There are many methods for the diagnosis. However, they usually follow a complicated framework towards the development of the algorithms. Our method stands out due to its simplicity, speed and accuracy. When I was a child, I noticed that my mother used to like crossword puzzles and riddles.
This has helped in developing this algorithm, which is all about logic and reasoning. We take some principles of perceptual grouping, such as similarity, differences, continuity and discontinuity, which forms the basis of image segmentation algorithms. The idea was that if segmentation is based on these principles, then utilising them as guidelines to develop more efficient methods is a good way forward.
What is an algorithm in this context?
An algorithm is a computer-based procedure for solving a problem. Non-technically speaking, it is like a recipe for preparing a meal. In this context, it is a formular for identifying layers on an OCT image. In other words, it is a computer programme with detailed steps and procedures or manual showing how layers of the retina can be identified.
Something must have triggered your interest in this subject. What is it?
The rate at which retinal diseases grow is high and many people are not aware of this. For example, in 2002, a study by the World Health Organisation stated that Diabetic Retinopathy caused 4.5 million people to go blind, with projected increase rate.
In most cases, in Nigeria somebody may suffer from a retinal disease for a long time and the cause will remain unknown until his condition becomes worse. Such diseases are not reversed by any type of surgery to date and they are not noticed early enough by the patients.
Did you or somebody you know suffer from retinal disease in the past?
I wouldn’t say precisely. However, diabetes is becoming common among families. I have witnessed instances where people grow old and vision either becomes a problem or it is lost entirely.
What challenges did you face in the course of developing the technique?
The first challenge was getting the data set. But it was later provided by the university, as my supervisor had been working in this field for quite some time. Initially I wanted to get data from Nigeria to use for my study.
I wanted to establish a network in Nigeria with which I could continue to work at the end of my programme. But my efforts did not yield positive results because the machines are very few in Nigeria.
I had to understand the data in order to analyse it. This took so much time that it seemed like an unending process. But with persistence and endurance, I finally got it.
The process of developing the technique was a bit frustrating. A number of times, I came up with an idea, tested it and everything suddenly fell apart, thus defying my logic or perception. Those moments were what I would describe as the nightmare of most PhD scholars.
This is where my family has been really helpful. They have been there for me all the while. I leave home very early in the morning and come back late. But the little time I spent with them gave me comfort and the courage to continue. I do miss those moments. The kids were always playful and full of joy. Their presence made me to forget the challenges.
How have people reacted to your feat so far?
I would call it a blast. People feel it is a national achievement. Of course, they should because that’s what it is. I have seen a lot of comments from those who were clearly inspired by the development and I am really happy. For me, this is worth more than winning an award. I believe there are many Nigerians who have great minds and lots of potential. Unfortunately, due to challenges and lack of proper infrastructure or pathway to support them, a lot of talent goes down the drain. There are many other Nigerians who can do what I have done if given the adequate support.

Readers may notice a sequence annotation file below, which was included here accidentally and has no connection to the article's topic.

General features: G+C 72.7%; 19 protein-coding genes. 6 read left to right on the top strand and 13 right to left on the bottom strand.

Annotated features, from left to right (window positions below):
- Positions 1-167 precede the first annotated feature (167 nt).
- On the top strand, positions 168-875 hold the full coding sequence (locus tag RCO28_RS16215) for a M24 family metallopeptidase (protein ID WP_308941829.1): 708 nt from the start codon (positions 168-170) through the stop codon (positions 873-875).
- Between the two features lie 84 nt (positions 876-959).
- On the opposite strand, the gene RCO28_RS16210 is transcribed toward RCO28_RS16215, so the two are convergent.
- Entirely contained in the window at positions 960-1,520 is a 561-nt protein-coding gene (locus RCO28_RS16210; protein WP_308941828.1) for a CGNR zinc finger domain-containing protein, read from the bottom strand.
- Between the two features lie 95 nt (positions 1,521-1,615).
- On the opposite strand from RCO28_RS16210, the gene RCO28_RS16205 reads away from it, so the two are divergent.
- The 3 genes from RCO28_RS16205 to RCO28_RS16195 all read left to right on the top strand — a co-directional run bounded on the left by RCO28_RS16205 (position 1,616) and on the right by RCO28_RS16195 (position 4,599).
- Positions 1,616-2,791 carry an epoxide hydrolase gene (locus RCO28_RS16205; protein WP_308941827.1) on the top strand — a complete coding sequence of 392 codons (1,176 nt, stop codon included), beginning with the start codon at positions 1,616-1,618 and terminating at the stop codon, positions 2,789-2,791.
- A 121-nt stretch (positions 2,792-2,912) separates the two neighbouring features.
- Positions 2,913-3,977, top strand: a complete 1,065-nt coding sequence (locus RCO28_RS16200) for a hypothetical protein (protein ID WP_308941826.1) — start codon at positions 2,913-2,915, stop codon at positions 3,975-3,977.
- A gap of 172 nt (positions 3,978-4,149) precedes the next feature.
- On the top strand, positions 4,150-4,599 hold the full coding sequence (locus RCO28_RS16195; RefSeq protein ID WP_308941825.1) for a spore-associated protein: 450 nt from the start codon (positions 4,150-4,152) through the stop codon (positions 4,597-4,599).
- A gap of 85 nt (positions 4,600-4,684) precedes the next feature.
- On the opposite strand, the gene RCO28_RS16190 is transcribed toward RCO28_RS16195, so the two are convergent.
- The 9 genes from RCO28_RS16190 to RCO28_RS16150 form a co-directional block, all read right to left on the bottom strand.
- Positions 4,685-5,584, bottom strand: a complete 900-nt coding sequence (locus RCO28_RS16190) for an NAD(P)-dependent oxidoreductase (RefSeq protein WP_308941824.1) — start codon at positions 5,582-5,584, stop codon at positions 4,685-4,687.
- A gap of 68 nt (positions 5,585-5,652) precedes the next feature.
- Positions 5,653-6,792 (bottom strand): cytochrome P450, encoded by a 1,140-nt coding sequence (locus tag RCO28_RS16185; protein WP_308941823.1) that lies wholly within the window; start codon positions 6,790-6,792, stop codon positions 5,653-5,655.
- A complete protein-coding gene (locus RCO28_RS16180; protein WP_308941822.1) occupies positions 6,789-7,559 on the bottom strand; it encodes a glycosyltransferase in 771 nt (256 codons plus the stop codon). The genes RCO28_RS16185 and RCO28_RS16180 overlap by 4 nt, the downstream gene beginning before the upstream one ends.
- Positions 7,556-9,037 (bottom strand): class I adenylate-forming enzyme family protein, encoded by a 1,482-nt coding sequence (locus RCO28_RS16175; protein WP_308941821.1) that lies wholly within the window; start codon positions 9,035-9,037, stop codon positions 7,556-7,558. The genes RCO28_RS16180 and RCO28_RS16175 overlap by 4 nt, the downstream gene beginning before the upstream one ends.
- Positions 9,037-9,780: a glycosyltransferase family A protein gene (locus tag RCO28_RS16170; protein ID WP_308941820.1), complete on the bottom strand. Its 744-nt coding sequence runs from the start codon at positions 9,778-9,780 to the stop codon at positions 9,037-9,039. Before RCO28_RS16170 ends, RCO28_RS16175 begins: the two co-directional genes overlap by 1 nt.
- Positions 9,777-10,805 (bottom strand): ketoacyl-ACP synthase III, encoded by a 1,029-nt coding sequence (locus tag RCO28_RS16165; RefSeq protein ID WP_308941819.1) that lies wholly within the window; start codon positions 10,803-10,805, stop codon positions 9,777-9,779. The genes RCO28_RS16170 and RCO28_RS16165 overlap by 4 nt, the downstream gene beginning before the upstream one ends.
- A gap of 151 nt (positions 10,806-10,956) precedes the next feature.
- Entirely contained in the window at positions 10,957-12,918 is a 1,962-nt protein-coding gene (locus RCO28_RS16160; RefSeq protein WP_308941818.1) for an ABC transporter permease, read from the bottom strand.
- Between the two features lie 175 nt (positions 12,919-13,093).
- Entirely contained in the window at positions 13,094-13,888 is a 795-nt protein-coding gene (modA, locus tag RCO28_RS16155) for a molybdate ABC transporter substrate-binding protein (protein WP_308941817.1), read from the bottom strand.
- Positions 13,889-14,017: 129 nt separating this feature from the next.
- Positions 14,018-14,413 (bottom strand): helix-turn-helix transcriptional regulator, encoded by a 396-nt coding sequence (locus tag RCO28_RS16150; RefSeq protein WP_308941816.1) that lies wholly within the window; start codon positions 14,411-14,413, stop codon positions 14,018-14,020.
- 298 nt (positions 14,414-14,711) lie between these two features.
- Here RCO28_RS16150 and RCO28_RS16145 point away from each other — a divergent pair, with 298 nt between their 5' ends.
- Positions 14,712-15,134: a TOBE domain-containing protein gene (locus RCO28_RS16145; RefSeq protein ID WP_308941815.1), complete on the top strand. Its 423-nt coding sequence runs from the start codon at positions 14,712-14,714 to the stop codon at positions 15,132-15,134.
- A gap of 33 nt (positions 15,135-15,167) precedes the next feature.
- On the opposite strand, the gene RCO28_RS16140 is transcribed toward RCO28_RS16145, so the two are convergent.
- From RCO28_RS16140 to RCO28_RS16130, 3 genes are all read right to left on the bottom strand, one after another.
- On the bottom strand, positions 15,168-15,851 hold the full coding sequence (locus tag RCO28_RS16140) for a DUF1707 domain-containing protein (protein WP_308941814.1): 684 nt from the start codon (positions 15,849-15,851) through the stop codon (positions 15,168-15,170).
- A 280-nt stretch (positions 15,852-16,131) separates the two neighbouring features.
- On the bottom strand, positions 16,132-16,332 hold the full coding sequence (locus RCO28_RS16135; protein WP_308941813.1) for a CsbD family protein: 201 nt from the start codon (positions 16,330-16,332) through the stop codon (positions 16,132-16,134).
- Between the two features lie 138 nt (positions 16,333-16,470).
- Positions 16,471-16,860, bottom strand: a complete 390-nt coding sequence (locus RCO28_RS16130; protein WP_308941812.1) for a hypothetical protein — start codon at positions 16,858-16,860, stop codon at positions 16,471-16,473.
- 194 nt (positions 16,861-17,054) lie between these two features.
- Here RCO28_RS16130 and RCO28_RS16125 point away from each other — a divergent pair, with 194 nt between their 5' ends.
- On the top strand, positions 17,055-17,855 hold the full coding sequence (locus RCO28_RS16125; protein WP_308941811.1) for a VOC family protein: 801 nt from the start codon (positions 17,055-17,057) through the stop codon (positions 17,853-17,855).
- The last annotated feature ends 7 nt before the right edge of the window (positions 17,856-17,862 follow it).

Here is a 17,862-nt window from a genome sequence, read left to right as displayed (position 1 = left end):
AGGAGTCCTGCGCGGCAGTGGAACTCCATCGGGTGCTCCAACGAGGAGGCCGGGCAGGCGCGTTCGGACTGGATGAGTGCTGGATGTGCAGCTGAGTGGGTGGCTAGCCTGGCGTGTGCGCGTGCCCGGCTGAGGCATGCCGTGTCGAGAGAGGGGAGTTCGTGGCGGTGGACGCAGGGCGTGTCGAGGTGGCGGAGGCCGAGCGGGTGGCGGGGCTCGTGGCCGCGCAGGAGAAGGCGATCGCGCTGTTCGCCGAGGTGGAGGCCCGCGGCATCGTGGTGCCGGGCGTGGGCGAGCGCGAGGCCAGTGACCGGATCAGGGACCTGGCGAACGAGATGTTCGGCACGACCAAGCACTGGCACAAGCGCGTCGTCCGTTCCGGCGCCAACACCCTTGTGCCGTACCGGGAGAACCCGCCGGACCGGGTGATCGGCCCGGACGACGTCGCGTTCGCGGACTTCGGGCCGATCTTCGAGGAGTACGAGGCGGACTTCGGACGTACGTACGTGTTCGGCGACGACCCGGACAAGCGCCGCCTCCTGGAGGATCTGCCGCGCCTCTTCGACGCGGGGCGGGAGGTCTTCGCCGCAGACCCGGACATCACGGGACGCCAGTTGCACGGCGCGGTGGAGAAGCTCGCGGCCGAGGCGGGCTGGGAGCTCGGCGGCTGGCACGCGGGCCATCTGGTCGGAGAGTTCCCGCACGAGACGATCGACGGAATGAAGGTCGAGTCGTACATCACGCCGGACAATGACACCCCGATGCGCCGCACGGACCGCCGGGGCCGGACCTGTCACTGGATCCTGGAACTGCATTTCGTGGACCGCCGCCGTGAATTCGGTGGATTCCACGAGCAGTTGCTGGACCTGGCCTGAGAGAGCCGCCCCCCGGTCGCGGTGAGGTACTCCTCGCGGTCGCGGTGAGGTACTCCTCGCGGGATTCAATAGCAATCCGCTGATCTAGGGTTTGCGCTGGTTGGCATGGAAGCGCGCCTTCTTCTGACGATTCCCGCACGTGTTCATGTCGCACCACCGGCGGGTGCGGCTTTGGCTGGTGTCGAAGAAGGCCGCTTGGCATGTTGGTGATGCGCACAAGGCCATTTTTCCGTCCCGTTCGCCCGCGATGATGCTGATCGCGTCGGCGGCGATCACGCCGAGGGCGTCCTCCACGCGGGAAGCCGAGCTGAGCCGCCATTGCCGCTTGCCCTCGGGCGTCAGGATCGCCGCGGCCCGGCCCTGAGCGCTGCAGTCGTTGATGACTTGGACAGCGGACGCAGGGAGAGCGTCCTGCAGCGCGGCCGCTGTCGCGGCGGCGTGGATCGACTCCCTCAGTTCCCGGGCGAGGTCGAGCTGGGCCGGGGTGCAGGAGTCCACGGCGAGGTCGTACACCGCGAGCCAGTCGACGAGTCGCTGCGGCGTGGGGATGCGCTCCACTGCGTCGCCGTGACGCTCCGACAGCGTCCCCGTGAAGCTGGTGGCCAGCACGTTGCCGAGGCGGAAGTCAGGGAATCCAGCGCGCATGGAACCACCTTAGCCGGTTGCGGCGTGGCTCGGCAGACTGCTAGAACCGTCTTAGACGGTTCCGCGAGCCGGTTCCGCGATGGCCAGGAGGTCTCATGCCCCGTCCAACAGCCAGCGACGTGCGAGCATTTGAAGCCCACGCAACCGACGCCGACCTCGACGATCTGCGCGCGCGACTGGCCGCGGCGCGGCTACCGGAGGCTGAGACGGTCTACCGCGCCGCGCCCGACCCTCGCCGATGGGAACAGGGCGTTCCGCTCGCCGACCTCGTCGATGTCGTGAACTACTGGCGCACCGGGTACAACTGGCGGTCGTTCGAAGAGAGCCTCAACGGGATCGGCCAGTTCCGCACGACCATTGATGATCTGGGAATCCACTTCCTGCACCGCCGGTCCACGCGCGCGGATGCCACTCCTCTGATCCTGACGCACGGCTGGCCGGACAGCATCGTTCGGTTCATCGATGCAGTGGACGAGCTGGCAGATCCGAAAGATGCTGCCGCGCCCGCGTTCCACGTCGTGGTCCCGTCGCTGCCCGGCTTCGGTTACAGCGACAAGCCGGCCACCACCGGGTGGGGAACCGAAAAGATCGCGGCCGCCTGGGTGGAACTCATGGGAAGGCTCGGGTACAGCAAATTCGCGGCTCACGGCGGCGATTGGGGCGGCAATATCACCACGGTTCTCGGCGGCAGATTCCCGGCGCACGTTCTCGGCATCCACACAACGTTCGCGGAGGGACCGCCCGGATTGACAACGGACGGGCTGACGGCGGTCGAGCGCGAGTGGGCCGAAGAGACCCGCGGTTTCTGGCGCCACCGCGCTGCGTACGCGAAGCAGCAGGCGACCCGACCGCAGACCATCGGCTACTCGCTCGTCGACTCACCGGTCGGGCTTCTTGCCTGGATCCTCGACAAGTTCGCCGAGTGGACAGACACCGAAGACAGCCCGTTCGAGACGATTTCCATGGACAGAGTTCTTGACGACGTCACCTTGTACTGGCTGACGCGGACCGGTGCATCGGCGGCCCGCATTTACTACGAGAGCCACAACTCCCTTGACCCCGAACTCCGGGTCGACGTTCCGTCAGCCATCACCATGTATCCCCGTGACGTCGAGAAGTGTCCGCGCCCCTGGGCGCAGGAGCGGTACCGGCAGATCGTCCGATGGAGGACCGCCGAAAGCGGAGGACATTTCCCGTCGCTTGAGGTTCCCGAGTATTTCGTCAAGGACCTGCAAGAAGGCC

Why did you choose to study computer science?
It is because I like logic and I like to solve problems. Just as I finished secondary school, Umaru Musa Yar’adua University was opened. It offered some courses and Computer Science was the most suitable for me. I left the university after some time to study abroad. My father saw a better opportunity for me to study a course that was not offered in Nigeria at the time. I chose Software Engineering, as it dealt with system analysis, design and implementation. I have a passion for solving problems, digging up the background and finding a solution that mitigates any challenges till I get to the top. This new algorithm wasn’t any different.
Nigeria needs people like you to lead her to technological advancement. Are you planning to return home and contribute to her development any time soon?
I am really keen and willing to give my best to my country. However, I can’t abandon opportunities for me to make an impact, just to come back home and put everything down the drain.
We have a group of TETFUND scholars here in the United Kingdom. They are talented scholars who are keen to contribute to success of our dear country Nigeria. However, the treatment that they receive from the administrators of the fund is not encouraging. Many of them don’t feel indebted to the fund or to the country because they are stranded and forced to depend on loans and menial jobs to pay their way through school.
I am young man with a small family, but the majority of Nigerian students are older people with big families. For such people, would it then be fair for them to abandon offers elsewhere, where they could improve their skills and also make enough to pay the debts they have been forced to accumulate?
Many face the decision of finding ways to complete their tuition or abandon the studies, after all the sacrifice they’ve made to pursue further education. I do not say this to target any individual or organisation, but it is a fact that we have to look into, if we really want the progress of our dear nation.